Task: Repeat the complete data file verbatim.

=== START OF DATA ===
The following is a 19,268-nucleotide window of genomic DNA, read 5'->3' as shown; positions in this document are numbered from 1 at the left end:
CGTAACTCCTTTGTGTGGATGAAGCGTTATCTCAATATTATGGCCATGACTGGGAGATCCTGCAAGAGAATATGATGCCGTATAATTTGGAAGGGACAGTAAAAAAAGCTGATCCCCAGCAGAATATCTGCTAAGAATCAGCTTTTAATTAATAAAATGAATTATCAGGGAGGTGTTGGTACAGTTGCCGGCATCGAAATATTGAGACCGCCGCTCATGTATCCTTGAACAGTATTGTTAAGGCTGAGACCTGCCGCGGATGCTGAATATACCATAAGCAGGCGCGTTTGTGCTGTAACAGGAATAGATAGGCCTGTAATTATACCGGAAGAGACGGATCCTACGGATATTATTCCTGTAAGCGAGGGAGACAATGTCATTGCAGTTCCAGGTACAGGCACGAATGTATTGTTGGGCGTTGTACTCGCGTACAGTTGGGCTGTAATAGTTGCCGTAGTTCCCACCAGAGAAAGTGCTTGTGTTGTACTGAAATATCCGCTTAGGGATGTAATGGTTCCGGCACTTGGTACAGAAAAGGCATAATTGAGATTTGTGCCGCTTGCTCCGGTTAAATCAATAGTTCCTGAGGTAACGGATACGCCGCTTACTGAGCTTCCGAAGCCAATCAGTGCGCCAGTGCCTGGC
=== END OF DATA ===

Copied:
The following is a 19,268-nucleotide window of genomic DNA, read 5'->3' as shown; positions in this document are numbered from 1 at the left end:
CGTAACTCCTTTGTGTGGATGAAGCGTTATCTCAATATTATGGCCATGACTGGGAGATCCTGCAAGAGAATATGATGCCGTATAATTTGGAAGGGACAGTAAAAAAAGCTGATCCCCAGCAGAATATCTGCTAAGAATCAGCTTTTAATTAATAAAATGAATTATCAGGGAGGTGTTGGTACAGTTGCCGGCATCGAAATATTGAGACCGCCGCTCATGTATCCTTGAACAGTATTGTTAAGGCTGAGACCTGCCGCGGATGCTGAATATACCATAAGCAGGCGCGTTTGTGCTGTAACAGGAATAGATAGGCCTGTAATTATACCGGAAGAGACGGATCCTACGGATATTATTCCTGTAAGCGAGGGAGACAATGTCATTGCAGTTCCAGGTACAGGCACGAATGTATTGTTGGGCGTTGTACTCGCGTACAGTTGGGCTGTAATAGTTGCCGTAGTTCCCACCAGAGAAAGTGCTTGTGTTGTACTGAAATATCCGCTTAGGGATGTAATGGTTCCGGCACTTGGTACAGAAAAGGCATAATTGAGATTTGTGCCGCTTGCTCCGGTTAAATCAATAGTTCCTGAGGTAACGGATACGCCGCTTACTGAGCTTCCGAAGCCAATCAGTGCGCCAGTGCCTGGC